Read alsoTransitions, Trust, and Triumph
She was having the time of her life shopping in New York. Little did she know that only three weeks later, she would be unable to move her legs, dress herself, or provide even minimal activities of daily living. This was the fate of the strong woman who provided care for me all of my life. With little notice, I found myself responsible for her…
It is impossible to predict the exact behavior of almost all biological systems and yet these same systems are exemplified by patterns of complexity and regularity. Decades of research in ecology have documented that these sorts of patterns are the consequence of deceptively simple rules that determine the nature of the patterns created.In essence, simple beginnings result in complicated results.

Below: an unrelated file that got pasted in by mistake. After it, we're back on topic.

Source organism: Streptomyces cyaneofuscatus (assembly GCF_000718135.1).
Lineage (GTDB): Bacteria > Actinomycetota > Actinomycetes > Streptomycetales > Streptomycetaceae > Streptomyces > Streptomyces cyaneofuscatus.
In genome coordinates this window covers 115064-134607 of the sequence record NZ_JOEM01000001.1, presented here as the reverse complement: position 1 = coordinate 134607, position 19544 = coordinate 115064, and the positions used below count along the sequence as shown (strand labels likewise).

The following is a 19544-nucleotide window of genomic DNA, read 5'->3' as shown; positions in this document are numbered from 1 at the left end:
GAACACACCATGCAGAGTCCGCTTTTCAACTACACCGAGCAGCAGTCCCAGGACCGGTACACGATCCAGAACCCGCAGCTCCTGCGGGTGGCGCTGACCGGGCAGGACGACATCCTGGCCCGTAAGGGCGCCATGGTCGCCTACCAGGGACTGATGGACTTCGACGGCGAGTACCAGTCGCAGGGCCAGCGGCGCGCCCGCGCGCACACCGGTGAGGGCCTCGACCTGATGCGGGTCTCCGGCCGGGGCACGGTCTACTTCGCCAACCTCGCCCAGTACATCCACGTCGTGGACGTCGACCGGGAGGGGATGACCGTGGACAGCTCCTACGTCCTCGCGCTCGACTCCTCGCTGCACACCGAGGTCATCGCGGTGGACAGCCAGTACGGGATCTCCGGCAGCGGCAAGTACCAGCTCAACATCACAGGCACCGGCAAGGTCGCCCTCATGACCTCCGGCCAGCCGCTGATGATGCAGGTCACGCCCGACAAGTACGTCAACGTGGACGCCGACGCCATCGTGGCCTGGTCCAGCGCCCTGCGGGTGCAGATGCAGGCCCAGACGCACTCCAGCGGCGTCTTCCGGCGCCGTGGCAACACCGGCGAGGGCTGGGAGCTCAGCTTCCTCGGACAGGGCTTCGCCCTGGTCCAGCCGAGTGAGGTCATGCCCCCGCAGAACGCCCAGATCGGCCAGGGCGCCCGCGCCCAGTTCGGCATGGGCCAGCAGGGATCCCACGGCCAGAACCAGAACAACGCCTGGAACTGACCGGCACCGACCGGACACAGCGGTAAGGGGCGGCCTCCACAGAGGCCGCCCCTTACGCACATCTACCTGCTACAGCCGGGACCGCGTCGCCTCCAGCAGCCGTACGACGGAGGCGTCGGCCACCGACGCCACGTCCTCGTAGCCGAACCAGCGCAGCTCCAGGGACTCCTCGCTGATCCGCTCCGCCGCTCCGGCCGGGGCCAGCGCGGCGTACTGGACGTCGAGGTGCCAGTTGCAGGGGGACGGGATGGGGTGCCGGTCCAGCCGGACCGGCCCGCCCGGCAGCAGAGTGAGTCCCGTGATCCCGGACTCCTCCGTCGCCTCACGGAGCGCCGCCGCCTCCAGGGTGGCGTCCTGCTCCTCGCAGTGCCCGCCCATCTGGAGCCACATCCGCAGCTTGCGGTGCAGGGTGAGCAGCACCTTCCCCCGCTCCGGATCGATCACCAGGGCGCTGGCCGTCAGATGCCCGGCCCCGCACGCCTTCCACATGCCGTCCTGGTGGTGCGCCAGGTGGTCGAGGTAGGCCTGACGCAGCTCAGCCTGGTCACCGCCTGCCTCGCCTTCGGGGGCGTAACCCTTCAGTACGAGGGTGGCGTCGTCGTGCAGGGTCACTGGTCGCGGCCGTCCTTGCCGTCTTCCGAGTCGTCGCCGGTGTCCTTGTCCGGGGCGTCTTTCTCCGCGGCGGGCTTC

This realization is captured in the mathematical notion of "chaos" and is rendered intuitive by the oft-repeated metaphor: "A butterfly beats its wings in China and causing a thunderstorm in the Midwest." Thus, seemingly trivial initial conditions (e.g. a butterfly in China) cascade through a series of intermediate events to create a significant large-scale event (e.g. a thunderstorm).
Chaos in Ecology is the inaugural volume of Theoretical Ecology Series. The authors of this volume have employed data from a proven model system in population dynamics. As a result, this book will be of interest to anyone interested in the ecology of populations.